- Jul 8, 2020
A writer for Rome’s Centre for Child Protection says that Pope Francis has admitted he failed victims of clerical sexual abuse in Chile, but that failure is also a chance to double down on efforts for change.
Look around at the lineup at an Oct. 3-6 summit at Rome’s Gregorian University on “Child Dignity in the Digital World,” and it’s a host of experts from the biggest outfits in their various fields — Harvard, Interpol, Facebook, UNICEF, Microsoft, and so on. It’s the cream of the crop, and it’s another illustration of the Vatican’s unique power to convene, since basically nobody can say no to an invite from the pope.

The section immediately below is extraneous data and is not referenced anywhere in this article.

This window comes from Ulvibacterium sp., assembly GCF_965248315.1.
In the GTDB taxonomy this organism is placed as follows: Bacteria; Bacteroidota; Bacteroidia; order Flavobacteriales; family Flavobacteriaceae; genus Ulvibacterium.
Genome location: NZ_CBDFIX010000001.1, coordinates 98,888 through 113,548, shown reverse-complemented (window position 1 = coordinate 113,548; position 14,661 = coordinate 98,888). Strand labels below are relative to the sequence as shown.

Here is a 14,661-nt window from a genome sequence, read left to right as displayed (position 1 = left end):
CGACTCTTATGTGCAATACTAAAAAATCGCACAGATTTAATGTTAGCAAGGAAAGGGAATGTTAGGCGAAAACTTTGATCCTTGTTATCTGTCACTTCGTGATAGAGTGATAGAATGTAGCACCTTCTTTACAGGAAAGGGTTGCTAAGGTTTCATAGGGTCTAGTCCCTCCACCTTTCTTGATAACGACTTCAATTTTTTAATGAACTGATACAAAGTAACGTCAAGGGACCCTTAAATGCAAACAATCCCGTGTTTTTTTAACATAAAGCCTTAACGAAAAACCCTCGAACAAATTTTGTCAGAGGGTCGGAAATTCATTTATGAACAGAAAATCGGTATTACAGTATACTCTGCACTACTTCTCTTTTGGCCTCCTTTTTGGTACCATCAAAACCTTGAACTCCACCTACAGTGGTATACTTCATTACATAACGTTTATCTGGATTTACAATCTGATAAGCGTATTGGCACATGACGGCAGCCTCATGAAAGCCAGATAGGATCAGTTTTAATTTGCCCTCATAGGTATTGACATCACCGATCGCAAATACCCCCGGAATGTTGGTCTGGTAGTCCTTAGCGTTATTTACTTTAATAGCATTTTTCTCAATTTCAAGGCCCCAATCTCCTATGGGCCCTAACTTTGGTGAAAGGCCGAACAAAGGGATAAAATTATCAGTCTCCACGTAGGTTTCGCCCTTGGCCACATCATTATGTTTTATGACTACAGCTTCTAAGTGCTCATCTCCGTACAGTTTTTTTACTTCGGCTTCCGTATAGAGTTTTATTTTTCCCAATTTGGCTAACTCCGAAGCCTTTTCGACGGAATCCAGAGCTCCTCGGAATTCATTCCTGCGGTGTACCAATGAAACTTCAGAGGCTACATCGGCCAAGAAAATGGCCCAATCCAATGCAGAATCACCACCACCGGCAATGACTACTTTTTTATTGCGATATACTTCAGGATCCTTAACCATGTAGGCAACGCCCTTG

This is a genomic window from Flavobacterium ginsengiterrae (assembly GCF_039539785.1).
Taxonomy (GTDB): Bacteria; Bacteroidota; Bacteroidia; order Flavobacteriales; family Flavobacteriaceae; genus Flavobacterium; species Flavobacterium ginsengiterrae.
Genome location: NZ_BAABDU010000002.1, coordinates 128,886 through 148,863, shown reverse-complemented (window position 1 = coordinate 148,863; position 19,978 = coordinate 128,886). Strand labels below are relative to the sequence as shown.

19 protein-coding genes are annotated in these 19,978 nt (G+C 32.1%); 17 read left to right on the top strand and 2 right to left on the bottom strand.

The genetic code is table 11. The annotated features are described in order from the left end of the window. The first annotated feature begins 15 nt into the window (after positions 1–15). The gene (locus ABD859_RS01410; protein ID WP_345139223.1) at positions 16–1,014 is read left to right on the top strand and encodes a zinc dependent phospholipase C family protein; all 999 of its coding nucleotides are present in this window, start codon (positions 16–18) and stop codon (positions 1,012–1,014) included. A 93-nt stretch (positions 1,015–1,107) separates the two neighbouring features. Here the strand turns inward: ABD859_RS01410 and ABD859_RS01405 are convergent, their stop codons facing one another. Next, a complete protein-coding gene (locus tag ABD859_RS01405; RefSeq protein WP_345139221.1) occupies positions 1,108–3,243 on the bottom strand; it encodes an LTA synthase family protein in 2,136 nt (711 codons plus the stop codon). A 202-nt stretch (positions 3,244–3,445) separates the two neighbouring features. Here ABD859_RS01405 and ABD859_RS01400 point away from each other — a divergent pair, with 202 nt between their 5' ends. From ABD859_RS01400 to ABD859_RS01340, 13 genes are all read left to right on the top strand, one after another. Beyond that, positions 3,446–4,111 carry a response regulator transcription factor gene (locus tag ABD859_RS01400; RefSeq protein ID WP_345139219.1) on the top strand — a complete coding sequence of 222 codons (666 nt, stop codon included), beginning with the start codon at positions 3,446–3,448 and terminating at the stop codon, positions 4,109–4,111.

German Jesuit Father Hans Zollner, who leads a child protection center at a Roman university and serves on a papal commission advising Francis on reform, says the Vatican should have been more transparent about recent reports that an envoy at the papal embassy in Washington, D.C., is part of an investigation for possible involvement in child pornography, seeing it as part of an going struggle to be more “up-front.”